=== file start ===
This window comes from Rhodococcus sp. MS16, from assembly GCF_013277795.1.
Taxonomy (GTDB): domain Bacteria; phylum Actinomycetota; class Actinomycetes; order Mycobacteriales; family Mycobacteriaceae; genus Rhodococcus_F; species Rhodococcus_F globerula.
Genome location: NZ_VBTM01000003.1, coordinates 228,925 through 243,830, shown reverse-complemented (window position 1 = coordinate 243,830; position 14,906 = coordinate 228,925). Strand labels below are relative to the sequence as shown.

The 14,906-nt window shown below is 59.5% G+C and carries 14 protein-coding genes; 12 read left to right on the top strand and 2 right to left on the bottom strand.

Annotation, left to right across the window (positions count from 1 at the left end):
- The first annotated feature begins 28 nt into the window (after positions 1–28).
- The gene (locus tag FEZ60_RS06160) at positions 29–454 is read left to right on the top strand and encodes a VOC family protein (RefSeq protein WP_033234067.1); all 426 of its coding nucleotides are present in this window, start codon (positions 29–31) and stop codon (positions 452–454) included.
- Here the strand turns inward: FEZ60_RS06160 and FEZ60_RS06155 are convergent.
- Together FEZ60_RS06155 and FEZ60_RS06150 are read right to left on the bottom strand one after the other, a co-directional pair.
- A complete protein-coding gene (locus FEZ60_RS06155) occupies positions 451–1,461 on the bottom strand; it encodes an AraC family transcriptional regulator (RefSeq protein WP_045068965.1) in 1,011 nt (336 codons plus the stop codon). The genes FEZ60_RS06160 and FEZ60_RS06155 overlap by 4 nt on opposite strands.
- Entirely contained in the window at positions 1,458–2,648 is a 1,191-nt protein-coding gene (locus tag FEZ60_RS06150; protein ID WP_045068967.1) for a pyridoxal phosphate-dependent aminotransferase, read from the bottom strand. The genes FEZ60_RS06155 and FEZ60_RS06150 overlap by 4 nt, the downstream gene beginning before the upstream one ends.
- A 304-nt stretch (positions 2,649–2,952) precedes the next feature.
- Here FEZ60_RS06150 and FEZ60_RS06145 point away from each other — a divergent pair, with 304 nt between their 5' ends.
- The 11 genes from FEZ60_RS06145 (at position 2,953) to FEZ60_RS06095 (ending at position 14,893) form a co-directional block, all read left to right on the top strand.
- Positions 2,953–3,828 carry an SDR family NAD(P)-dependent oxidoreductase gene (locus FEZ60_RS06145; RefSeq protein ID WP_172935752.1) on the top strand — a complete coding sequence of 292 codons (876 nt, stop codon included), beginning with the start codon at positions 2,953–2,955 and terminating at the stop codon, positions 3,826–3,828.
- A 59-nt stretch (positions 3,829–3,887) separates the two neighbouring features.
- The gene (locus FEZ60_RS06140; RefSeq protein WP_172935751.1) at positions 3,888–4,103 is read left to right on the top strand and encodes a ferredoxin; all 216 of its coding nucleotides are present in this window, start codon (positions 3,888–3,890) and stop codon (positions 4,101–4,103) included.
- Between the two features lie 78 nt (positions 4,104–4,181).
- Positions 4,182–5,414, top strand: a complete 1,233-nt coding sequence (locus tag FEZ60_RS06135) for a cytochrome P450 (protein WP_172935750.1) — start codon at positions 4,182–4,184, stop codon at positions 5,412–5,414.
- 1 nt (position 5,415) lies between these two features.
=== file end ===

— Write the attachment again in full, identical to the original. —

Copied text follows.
This window comes from Rhodococcus sp. MS16, from assembly GCF_013277795.1.
Taxonomy (GTDB): domain Bacteria; phylum Actinomycetota; class Actinomycetes; order Mycobacteriales; family Mycobacteriaceae; genus Rhodococcus_F; species Rhodococcus_F globerula.
Genome location: NZ_VBTM01000003.1, coordinates 228,925 through 243,830, shown reverse-complemented (window position 1 = coordinate 243,830; position 14,906 = coordinate 228,925). Strand labels below are relative to the sequence as shown.

The 14,906-nt window shown below is 59.5% G+C and carries 14 protein-coding genes; 12 read left to right on the top strand and 2 right to left on the bottom strand.

Annotation, left to right across the window (positions count from 1 at the left end):
- The first annotated feature begins 28 nt into the window (after positions 1–28).
- The gene (locus tag FEZ60_RS06160) at positions 29–454 is read left to right on the top strand and encodes a VOC family protein (RefSeq protein WP_033234067.1); all 426 of its coding nucleotides are present in this window, start codon (positions 29–31) and stop codon (positions 452–454) included.
- Here the strand turns inward: FEZ60_RS06160 and FEZ60_RS06155 are convergent.
- Together FEZ60_RS06155 and FEZ60_RS06150 are read right to left on the bottom strand one after the other, a co-directional pair.
- A complete protein-coding gene (locus FEZ60_RS06155) occupies positions 451–1,461 on the bottom strand; it encodes an AraC family transcriptional regulator (RefSeq protein WP_045068965.1) in 1,011 nt (336 codons plus the stop codon). The genes FEZ60_RS06160 and FEZ60_RS06155 overlap by 4 nt on opposite strands.
- Entirely contained in the window at positions 1,458–2,648 is a 1,191-nt protein-coding gene (locus tag FEZ60_RS06150; protein ID WP_045068967.1) for a pyridoxal phosphate-dependent aminotransferase, read from the bottom strand. The genes FEZ60_RS06155 and FEZ60_RS06150 overlap by 4 nt, the downstream gene beginning before the upstream one ends.
- A 304-nt stretch (positions 2,649–2,952) precedes the next feature.
- Here FEZ60_RS06150 and FEZ60_RS06145 point away from each other — a divergent pair, with 304 nt between their 5' ends.
- The 11 genes from FEZ60_RS06145 (at position 2,953) to FEZ60_RS06095 (ending at position 14,893) form a co-directional block, all read left to right on the top strand.
- Positions 2,953–3,828 carry an SDR family NAD(P)-dependent oxidoreductase gene (locus FEZ60_RS06145; RefSeq protein ID WP_172935752.1) on the top strand — a complete coding sequence of 292 codons (876 nt, stop codon included), beginning with the start codon at positions 2,953–2,955 and terminating at the stop codon, positions 3,826–3,828.
- A 59-nt stretch (positions 3,829–3,887) separates the two neighbouring features.
- The gene (locus FEZ60_RS06140; RefSeq protein WP_172935751.1) at positions 3,888–4,103 is read left to right on the top strand and encodes a ferredoxin; all 216 of its coding nucleotides are present in this window, start codon (positions 3,888–3,890) and stop codon (positions 4,101–4,103) included.
- Between the two features lie 78 nt (positions 4,104–4,181).
- Positions 4,182–5,414, top strand: a complete 1,233-nt coding sequence (locus tag FEZ60_RS06135) for a cytochrome P450 (protein WP_172935750.1) — start codon at positions 4,182–4,184, stop codon at positions 5,412–5,414.
- 1 nt (position 5,415) lies between these two features.